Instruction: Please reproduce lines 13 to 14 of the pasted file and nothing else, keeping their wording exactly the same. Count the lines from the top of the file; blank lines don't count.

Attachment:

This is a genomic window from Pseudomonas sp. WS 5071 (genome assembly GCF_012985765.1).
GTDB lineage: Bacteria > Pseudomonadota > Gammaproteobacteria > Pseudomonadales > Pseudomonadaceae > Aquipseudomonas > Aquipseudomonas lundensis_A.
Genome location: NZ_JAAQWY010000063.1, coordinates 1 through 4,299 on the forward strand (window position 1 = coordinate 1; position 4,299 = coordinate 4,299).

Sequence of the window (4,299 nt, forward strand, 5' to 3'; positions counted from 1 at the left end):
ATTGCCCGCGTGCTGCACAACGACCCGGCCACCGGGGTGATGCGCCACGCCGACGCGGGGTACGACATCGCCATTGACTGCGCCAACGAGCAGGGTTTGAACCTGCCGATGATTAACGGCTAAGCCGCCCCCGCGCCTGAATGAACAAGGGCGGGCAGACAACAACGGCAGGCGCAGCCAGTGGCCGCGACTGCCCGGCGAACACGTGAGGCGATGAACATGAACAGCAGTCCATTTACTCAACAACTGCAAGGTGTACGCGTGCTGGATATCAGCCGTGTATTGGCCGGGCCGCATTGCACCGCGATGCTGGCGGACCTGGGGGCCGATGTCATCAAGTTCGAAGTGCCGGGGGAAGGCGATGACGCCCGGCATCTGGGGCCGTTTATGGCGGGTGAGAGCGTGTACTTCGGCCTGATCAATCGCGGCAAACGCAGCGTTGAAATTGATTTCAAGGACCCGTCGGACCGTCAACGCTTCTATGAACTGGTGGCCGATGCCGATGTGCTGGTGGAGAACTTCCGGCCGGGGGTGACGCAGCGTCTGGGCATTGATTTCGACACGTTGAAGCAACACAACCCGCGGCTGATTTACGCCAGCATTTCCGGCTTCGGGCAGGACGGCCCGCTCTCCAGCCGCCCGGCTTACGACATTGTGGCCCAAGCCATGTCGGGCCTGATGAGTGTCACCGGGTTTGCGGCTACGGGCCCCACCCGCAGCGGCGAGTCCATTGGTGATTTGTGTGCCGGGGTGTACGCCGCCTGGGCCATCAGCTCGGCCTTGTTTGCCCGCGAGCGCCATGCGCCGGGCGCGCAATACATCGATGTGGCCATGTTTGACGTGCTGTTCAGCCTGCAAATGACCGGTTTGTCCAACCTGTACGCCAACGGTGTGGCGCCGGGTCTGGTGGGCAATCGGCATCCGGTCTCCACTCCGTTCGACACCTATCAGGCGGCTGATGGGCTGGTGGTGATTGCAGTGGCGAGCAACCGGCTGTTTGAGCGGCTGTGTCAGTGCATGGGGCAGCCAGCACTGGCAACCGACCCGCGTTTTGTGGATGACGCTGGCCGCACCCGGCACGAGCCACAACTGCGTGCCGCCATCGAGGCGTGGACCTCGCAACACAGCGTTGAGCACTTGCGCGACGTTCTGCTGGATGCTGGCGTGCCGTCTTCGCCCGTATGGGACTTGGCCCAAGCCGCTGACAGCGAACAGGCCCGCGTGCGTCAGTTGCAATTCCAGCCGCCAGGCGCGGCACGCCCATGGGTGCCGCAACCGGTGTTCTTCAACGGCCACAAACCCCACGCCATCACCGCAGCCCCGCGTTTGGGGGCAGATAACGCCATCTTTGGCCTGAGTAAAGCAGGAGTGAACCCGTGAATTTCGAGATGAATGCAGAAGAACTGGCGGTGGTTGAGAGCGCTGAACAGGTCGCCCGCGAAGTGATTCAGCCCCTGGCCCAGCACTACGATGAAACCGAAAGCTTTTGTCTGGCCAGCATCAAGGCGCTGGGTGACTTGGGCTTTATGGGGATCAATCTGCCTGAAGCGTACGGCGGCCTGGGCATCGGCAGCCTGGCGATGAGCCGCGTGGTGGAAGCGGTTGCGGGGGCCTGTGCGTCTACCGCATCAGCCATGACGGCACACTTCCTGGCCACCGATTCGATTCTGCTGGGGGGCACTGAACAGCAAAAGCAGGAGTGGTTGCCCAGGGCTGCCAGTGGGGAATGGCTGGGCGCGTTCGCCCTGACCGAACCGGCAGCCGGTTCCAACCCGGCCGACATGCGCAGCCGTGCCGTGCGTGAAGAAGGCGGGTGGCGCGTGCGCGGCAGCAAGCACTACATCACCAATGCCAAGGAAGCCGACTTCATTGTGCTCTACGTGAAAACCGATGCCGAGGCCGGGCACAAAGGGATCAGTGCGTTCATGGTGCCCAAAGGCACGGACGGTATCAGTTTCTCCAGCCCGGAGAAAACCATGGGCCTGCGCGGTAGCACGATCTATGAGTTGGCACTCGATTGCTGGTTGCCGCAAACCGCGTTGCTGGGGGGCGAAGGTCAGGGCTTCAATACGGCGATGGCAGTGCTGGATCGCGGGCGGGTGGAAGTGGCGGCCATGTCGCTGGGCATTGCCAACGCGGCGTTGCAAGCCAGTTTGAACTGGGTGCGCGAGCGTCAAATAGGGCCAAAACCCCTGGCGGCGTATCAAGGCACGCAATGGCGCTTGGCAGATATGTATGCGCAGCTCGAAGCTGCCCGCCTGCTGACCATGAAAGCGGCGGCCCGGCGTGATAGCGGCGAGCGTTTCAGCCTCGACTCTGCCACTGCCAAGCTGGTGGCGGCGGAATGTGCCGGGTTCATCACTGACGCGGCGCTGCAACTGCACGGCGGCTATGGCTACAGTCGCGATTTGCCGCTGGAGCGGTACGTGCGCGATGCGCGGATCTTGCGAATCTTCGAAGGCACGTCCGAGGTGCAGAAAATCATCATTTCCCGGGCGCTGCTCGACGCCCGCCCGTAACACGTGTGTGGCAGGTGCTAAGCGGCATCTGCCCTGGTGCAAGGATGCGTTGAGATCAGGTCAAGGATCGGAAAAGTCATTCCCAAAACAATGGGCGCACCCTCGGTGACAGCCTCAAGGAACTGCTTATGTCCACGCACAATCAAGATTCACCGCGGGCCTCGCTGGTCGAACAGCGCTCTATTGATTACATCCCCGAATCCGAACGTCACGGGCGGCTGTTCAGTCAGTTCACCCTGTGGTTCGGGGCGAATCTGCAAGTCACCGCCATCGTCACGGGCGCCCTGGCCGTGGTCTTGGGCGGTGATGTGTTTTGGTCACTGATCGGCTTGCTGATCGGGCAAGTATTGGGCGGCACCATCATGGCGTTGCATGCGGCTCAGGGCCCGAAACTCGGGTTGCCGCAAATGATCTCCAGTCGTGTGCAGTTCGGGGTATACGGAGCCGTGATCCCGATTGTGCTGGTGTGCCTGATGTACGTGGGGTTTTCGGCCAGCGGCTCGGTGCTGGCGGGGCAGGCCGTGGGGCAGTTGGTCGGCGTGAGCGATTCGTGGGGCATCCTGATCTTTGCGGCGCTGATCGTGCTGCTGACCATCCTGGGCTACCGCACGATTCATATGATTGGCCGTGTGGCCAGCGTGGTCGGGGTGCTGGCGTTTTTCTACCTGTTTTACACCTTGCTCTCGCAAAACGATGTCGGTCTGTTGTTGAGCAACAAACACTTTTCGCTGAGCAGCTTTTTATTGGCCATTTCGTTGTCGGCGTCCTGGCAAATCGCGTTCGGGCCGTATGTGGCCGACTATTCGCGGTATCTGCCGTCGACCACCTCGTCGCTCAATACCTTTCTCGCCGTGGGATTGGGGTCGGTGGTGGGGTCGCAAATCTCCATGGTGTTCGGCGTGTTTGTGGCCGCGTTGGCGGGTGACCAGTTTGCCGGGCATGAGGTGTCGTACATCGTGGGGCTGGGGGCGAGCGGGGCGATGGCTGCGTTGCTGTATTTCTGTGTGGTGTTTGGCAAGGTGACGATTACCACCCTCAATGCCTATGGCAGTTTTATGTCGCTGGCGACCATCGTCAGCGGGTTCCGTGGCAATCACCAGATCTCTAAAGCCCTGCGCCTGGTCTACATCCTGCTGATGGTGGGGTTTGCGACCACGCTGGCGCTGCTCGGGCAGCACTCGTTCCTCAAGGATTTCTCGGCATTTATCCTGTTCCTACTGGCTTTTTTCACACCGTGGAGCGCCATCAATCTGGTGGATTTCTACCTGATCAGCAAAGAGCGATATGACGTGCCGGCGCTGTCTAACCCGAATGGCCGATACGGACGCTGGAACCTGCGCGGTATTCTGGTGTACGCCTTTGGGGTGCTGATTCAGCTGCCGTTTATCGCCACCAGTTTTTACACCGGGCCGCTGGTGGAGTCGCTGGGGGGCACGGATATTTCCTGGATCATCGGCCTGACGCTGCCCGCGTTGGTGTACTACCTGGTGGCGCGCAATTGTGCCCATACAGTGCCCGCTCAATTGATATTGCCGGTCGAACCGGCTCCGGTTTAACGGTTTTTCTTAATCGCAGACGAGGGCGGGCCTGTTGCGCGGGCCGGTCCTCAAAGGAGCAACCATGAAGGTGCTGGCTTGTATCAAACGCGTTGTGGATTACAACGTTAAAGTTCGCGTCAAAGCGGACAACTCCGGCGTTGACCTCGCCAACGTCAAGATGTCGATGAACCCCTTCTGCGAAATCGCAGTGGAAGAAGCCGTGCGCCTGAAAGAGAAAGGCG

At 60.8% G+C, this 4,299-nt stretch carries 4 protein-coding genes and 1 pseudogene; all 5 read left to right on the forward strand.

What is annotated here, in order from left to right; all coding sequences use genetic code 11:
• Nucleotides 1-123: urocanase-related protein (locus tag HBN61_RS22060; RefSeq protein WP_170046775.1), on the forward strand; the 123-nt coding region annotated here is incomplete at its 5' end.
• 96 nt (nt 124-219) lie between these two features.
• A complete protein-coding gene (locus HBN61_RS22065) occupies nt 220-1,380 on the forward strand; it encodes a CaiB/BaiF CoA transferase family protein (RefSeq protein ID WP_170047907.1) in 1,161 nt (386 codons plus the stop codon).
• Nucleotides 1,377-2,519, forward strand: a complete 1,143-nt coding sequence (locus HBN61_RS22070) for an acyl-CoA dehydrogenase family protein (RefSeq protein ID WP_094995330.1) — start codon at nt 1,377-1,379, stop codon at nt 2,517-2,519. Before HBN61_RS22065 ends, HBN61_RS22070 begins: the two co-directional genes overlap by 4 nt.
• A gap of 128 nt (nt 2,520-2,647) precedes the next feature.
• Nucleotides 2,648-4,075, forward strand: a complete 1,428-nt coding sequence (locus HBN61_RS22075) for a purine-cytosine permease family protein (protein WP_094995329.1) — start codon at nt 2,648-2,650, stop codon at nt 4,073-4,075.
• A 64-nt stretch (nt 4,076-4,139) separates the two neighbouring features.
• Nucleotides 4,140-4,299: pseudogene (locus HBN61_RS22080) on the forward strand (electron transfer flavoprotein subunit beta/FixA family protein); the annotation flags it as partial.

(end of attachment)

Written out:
• Nucleotides 2,648-4,075, forward strand: a complete 1,428-nt coding sequence (locus HBN61_RS22075) for a purine-cytosine permease family protein (protein WP_094995329.1) — start codon at nt 2,648-2,650, stop codon at nt 4,073-4,075.
• A 64-nt stretch (nt 4,076-4,139) separates the two neighbouring features.